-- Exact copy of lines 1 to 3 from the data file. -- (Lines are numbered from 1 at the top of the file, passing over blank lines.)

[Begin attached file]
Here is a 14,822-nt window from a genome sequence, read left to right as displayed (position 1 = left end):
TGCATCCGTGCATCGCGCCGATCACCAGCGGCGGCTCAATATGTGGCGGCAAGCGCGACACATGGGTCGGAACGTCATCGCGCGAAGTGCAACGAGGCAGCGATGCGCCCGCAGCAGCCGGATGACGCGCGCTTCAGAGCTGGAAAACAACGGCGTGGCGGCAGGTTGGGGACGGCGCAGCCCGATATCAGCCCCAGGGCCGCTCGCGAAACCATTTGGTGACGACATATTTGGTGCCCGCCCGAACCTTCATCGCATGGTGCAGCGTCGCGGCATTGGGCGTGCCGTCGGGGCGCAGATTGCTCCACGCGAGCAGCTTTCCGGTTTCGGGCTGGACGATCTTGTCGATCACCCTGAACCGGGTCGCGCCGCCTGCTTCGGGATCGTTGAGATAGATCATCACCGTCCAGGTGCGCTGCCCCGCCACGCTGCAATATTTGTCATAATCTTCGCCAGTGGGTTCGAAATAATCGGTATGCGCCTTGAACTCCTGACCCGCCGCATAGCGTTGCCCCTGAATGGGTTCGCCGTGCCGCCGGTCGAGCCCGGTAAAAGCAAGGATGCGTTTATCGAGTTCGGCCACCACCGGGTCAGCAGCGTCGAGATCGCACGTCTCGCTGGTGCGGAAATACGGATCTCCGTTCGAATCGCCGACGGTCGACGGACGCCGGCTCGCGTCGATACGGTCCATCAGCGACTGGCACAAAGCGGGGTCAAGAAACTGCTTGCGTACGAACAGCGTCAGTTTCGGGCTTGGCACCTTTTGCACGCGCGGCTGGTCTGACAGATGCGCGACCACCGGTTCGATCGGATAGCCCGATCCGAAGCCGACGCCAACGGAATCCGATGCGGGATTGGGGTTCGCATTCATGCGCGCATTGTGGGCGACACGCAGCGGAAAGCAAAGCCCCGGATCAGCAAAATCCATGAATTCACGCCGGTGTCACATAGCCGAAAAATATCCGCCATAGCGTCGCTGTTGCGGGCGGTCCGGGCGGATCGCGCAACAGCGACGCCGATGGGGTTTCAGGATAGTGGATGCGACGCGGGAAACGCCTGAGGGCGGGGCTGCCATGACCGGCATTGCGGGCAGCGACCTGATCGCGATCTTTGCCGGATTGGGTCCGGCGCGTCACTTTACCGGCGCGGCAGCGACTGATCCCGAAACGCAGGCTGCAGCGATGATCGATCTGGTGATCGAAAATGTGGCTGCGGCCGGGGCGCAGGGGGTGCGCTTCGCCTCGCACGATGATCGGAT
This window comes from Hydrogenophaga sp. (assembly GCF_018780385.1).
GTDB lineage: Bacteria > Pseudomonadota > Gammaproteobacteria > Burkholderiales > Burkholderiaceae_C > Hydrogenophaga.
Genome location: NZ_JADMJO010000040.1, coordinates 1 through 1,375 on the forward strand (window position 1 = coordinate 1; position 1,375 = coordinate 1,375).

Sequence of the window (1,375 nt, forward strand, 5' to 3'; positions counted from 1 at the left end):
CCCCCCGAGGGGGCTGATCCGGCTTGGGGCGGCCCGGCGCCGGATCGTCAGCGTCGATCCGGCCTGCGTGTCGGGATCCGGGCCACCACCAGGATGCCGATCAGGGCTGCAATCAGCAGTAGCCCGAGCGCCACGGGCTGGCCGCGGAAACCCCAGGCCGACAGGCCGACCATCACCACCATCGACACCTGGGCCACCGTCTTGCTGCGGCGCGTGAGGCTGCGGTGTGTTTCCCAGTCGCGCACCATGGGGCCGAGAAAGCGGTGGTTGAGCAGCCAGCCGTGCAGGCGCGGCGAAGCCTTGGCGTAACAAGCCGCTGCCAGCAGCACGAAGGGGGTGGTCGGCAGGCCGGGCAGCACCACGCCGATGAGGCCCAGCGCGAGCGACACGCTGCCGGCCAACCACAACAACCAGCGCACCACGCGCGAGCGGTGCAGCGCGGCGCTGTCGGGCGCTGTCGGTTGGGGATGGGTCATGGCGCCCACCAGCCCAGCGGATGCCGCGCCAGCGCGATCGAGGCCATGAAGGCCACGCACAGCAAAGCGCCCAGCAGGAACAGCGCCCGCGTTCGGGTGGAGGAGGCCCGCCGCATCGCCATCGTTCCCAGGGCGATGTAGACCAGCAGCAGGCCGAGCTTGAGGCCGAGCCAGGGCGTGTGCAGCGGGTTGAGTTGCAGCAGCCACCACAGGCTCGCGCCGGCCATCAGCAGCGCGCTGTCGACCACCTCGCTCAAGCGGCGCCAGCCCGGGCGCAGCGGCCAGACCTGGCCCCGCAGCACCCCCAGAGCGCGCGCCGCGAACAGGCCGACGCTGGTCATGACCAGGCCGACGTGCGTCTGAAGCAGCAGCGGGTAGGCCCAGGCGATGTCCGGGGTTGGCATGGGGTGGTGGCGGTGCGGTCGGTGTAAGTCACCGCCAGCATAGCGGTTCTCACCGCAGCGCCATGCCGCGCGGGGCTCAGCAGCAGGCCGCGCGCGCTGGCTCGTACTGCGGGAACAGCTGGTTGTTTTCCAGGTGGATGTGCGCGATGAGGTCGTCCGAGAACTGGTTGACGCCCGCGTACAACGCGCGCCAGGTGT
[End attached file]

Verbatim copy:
Here is a 14,822-nt window from a genome sequence, read left to right as displayed (position 1 = left end):
TGCATCCGTGCATCGCGCCGATCACCAGCGGCGGCTCAATATGTGGCGGCAAGCGCGACACATGGGTCGGAACGTCATCGCGCGAAGTGCAACGAGGCAGCGATGCGCCCGCAGCAGCCGGATGACGCGCGCTTCAGAGCTGGAAAACAACGGCGTGGCGGCAGGTTGGGGACGGCGCAGCCCGATATCAGCCCCAGGGCCGCTCGCGAAACCATTTGGTGACGACATATTTGGTGCCCGCCCGAACCTTCATCGCATGGTGCAGCGTCGCGGCATTGGGCGTGCCGTCGGGGCGCAGATTGCTCCACGCGAGCAGCTTTCCGGTTTCGGGCTGGACGATCTTGTCGATCACCCTGAACCGGGTCGCGCCGCCTGCTTCGGGATCGTTGAGATAGATCATCACCGTCCAGGTGCGCTGCCCCGCCACGCTGCAATATTTGTCATAATCTTCGCCAGTGGGTTCGAAATAATCGGTATGCGCCTTGAACTCCTGACCCGCCGCATAGCGTTGCCCCTGAATGGGTTCGCCGTGCCGCCGGTCGAGCCCGGTAAAAGCAAGGATGCGTTTATCGAGTTCGGCCACCACCGGGTCAGCAGCGTCGAGATCGCACGTCTCGCTGGTGCGGAAATACGGATCTCCGTTCGAATCGCCGACGGTCGACGGACGCCGGCTCGCGTCGATACGGTCCATCAGCGACTGGCACAAAGCGGGGTCAAGAAACTGCTTGCGTACGAACAGCGTCAGTTTCGGGCTTGGCACCTTTTGCACGCGCGGCTGGTCTGACAGATGCGCGACCACCGGTTCGATCGGATAGCCCGATCCGAAGCCGACGCCAACGGAATCCGATGCGGGATTGGGGTTCGCATTCATGCGCGCATTGTGGGCGACACGCAGCGGAAAGCAAAGCCCCGGATCAGCAAAATCCATGAATTCACGCCGGTGTCACATAGCCGAAAAATATCCGCCATAGCGTCGCTGTTGCGGGCGGTCCGGGCGGATCGCGCAACAGCGACGCCGATGGGGTTTCAGGATAGTGGATGCGACGCGGGAAACGCCTGAGGGCGGGGCTGCCATGACCGGCATTGCGGGCAGCGACCTGATCGCGATCTTTGCCGGATTGGGTCCGGCGCGTCACTTTACCGGCGCGGCAGCGACTGATCCCGAAACGCAGGCTGCAGCGATGATCGATCTGGTGATCGAAAATGTGGCTGCGGCCGGGGCGCAGGGGGTGCGCTTCGCCTCGCACGATGATCGGAT
This window comes from Hydrogenophaga sp. (assembly GCF_018780385.1).